More than three months into the coronavirus crisis, millions more Americans are still filing for unemployment benefits each week.
According to the US labour department, 1.48m people filed claims last week, marking a slowdown from the previous week’s figure of 1.54m. Economists had predicted a bigger drop to around 1.3m.
While it marks the twelfth consecutive week in which the rate of new claims has slowed, the number of unemployed workers has remained at nearly 20m.
Continuous claims, or the number of people collecting benefits, fell slightly to 19.5m in the week ending 13 June. That is equivalent to 13.4 per cent of the workforce.
More than 47m Americans have filed for unemployment insurance over the past 14 weeks.
It comes as several states in the south and the west of the country report a surge in new coronavirus cases, threatening to slam the brakes on the reopening of their economies.
As of Thursday morning, there were more than 9.4m and 483,000 Covid-19 deaths around the world, according to Johns Hopkins University data. The US had 2.3m cases and 121,000 deaths.
Fawad Razaqzada, market analyst with Think Markets, said: “The fact jobless claims were comfortably over 1m means this was the fourteenth week in a row the number has surpassed the previously unprecedented milestone.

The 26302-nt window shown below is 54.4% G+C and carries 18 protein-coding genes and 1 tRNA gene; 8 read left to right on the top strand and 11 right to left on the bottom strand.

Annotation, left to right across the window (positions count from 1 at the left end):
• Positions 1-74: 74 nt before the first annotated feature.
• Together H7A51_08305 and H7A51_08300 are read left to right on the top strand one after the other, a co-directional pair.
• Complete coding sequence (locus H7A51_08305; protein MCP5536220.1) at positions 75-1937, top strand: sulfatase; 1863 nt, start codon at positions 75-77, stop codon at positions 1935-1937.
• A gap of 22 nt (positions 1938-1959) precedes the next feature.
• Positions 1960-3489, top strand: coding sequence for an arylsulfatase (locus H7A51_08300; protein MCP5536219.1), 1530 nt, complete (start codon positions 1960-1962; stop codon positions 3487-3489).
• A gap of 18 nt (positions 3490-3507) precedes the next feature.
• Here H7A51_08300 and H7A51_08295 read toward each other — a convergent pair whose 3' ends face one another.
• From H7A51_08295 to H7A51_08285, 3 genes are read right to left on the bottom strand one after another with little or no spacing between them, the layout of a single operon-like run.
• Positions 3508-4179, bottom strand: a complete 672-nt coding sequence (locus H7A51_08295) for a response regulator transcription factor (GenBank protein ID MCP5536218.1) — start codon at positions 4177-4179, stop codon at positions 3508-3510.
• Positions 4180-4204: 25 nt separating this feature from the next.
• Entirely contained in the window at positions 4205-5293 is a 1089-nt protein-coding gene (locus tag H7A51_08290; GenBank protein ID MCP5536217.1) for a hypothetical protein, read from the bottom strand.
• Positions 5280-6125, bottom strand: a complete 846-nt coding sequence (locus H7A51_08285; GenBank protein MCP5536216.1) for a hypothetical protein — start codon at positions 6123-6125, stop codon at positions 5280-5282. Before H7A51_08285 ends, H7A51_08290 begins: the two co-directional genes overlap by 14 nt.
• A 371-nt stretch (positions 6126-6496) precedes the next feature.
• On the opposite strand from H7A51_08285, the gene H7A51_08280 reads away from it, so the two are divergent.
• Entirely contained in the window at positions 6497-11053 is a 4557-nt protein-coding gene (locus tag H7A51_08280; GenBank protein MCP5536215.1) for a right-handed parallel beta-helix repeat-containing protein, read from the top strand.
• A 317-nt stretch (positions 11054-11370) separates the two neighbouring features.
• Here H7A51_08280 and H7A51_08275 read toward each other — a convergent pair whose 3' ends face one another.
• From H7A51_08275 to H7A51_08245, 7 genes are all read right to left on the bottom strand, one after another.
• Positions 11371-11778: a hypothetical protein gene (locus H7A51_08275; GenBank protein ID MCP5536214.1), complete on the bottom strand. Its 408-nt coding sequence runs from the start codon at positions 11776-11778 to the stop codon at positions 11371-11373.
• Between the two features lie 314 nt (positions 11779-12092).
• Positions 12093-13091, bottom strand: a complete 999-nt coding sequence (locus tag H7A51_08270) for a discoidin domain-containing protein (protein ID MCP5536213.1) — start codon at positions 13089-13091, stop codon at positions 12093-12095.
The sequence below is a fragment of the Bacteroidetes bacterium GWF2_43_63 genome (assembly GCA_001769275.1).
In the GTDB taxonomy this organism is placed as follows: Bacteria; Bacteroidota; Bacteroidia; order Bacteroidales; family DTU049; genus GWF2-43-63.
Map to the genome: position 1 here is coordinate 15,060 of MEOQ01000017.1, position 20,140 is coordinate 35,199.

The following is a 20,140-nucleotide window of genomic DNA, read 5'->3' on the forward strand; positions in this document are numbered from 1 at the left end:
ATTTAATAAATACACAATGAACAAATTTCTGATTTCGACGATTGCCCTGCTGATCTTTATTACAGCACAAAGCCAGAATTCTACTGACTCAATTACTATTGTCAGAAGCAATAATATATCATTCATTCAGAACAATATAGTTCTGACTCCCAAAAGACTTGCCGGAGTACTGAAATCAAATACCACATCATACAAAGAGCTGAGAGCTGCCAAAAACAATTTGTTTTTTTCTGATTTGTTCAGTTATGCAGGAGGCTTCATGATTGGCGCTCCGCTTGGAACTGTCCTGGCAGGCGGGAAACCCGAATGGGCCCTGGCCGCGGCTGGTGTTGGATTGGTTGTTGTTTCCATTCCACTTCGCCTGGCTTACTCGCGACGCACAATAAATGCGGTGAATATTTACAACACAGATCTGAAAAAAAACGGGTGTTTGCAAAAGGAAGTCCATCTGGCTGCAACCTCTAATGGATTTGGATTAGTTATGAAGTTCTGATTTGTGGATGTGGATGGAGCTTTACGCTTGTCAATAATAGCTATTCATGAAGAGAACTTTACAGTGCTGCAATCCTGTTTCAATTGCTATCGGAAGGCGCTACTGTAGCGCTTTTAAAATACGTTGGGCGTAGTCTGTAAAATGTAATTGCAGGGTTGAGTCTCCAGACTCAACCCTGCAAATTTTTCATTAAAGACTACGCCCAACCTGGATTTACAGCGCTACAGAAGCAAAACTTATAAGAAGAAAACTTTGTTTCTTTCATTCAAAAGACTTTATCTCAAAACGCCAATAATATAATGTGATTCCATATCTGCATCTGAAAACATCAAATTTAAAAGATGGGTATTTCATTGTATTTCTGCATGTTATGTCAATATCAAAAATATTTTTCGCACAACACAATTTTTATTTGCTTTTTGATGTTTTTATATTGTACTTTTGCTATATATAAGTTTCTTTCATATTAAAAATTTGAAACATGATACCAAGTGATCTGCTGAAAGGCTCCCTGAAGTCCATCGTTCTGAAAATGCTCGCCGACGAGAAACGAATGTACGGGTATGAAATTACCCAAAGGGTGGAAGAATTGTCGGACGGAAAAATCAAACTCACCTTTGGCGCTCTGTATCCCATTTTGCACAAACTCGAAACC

“It is likely that jobless claims will remain uncomfortably high for a while yet, because of the spike in coronavirus cases across the US.”
Meanwhile, Richard Flynn, UK managing director at Charles Schwab, said: “Markets have welcomed declining initial jobless claims over the past few weeks, but despite these positive numbers there is still underlying stress in the labour market.
“Longer term, the US economy looks to be starting a secular shift from services and consumer-led growth toward more investment-led growth, especially in areas like healthcare, technology and supply-chain manufacturing.
“These growth sectors currently employ nearly 40m people—nearly three times the 13.7m employed by the sectors expected to contract, such as restaurants and retailers.
“This is good news, but if the economy is transitioning from having been nearly 70 per cent driven by consumer spending toward investment-based drivers, the ride is likely to be bumpy.”